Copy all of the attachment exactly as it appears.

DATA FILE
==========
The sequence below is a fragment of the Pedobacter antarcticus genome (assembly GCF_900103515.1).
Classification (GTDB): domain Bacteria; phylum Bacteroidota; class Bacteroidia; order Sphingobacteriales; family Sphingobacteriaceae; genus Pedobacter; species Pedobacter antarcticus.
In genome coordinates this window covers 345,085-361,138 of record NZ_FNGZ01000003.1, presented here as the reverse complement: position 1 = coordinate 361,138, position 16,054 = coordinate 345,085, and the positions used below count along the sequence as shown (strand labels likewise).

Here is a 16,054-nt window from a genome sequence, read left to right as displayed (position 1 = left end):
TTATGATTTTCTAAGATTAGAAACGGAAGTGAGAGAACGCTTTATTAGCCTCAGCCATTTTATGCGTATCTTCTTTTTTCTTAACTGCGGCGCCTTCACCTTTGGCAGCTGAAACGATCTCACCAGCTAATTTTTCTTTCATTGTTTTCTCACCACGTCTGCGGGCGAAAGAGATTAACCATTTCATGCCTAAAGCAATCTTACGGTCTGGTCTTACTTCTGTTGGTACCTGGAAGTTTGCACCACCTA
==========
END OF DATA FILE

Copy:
The sequence below is a fragment of the Pedobacter antarcticus genome (assembly GCF_900103515.1).
Classification (GTDB): domain Bacteria; phylum Bacteroidota; class Bacteroidia; order Sphingobacteriales; family Sphingobacteriaceae; genus Pedobacter; species Pedobacter antarcticus.
In genome coordinates this window covers 345,085-361,138 of record NZ_FNGZ01000003.1, presented here as the reverse complement: position 1 = coordinate 361,138, position 16,054 = coordinate 345,085, and the positions used below count along the sequence as shown (strand labels likewise).

Here is a 16,054-nt window from a genome sequence, read left to right as displayed (position 1 = left end):
TTATGATTTTCTAAGATTAGAAACGGAAGTGAGAGAACGCTTTATTAGCCTCAGCCATTTTATGCGTATCTTCTTTTTTCTTAACTGCGGCGCCTTCACCTTTGGCAGCTGAAACGATCTCACCAGCTAATTTTTCTTTCATTGTTTTCTCACCACGTCTGCGGGCGAAAGAGATTAACCATTTCATGCCTAAAGCAATCTTACGGTCTGGTCTTACTTCTGTTGGTACCTGGAAGTTTGCACCACCTA